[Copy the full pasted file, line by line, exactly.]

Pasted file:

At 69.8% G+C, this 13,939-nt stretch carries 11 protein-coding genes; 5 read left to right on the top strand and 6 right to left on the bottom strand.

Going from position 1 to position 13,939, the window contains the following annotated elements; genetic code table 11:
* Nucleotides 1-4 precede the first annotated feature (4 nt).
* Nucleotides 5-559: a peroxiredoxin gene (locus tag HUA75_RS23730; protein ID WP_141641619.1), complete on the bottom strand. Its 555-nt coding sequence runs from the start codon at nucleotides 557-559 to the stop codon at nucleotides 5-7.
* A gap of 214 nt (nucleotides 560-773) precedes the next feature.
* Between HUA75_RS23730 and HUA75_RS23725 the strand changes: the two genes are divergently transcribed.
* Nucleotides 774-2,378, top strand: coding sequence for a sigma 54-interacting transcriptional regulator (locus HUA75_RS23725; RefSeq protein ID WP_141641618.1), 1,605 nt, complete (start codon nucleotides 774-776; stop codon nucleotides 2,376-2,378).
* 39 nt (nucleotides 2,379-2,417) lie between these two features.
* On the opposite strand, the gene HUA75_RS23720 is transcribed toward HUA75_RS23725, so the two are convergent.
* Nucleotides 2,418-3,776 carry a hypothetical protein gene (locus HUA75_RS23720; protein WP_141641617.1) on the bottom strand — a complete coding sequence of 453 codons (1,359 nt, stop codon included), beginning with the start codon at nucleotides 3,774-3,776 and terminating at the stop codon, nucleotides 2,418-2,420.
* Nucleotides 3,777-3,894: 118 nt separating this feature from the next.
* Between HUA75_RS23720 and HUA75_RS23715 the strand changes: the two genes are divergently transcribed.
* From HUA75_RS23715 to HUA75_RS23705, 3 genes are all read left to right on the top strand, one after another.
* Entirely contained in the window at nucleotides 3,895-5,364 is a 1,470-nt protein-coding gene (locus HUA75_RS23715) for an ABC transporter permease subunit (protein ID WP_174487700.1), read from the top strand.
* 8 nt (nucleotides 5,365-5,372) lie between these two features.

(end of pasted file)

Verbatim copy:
At 69.8% G+C, this 13,939-nt stretch carries 11 protein-coding genes; 5 read left to right on the top strand and 6 right to left on the bottom strand.

Going from position 1 to position 13,939, the window contains the following annotated elements; genetic code table 11:
* Nucleotides 1-4 precede the first annotated feature (4 nt).
* Nucleotides 5-559: a peroxiredoxin gene (locus tag HUA75_RS23730; protein ID WP_141641619.1), complete on the bottom strand. Its 555-nt coding sequence runs from the start codon at nucleotides 557-559 to the stop codon at nucleotides 5-7.
* A gap of 214 nt (nucleotides 560-773) precedes the next feature.
* Between HUA75_RS23730 and HUA75_RS23725 the strand changes: the two genes are divergently transcribed.
* Nucleotides 774-2,378, top strand: coding sequence for a sigma 54-interacting transcriptional regulator (locus HUA75_RS23725; RefSeq protein ID WP_141641618.1), 1,605 nt, complete (start codon nucleotides 774-776; stop codon nucleotides 2,376-2,378).
* 39 nt (nucleotides 2,379-2,417) lie between these two features.
* On the opposite strand, the gene HUA75_RS23720 is transcribed toward HUA75_RS23725, so the two are convergent.
* Nucleotides 2,418-3,776 carry a hypothetical protein gene (locus HUA75_RS23720; protein WP_141641617.1) on the bottom strand — a complete coding sequence of 453 codons (1,359 nt, stop codon included), beginning with the start codon at nucleotides 3,774-3,776 and terminating at the stop codon, nucleotides 2,418-2,420.
* Nucleotides 3,777-3,894: 118 nt separating this feature from the next.
* Between HUA75_RS23720 and HUA75_RS23715 the strand changes: the two genes are divergently transcribed.
* From HUA75_RS23715 to HUA75_RS23705, 3 genes are all read left to right on the top strand, one after another.
* Entirely contained in the window at nucleotides 3,895-5,364 is a 1,470-nt protein-coding gene (locus HUA75_RS23715) for an ABC transporter permease subunit (protein ID WP_174487700.1), read from the top strand.
* 8 nt (nucleotides 5,365-5,372) lie between these two features.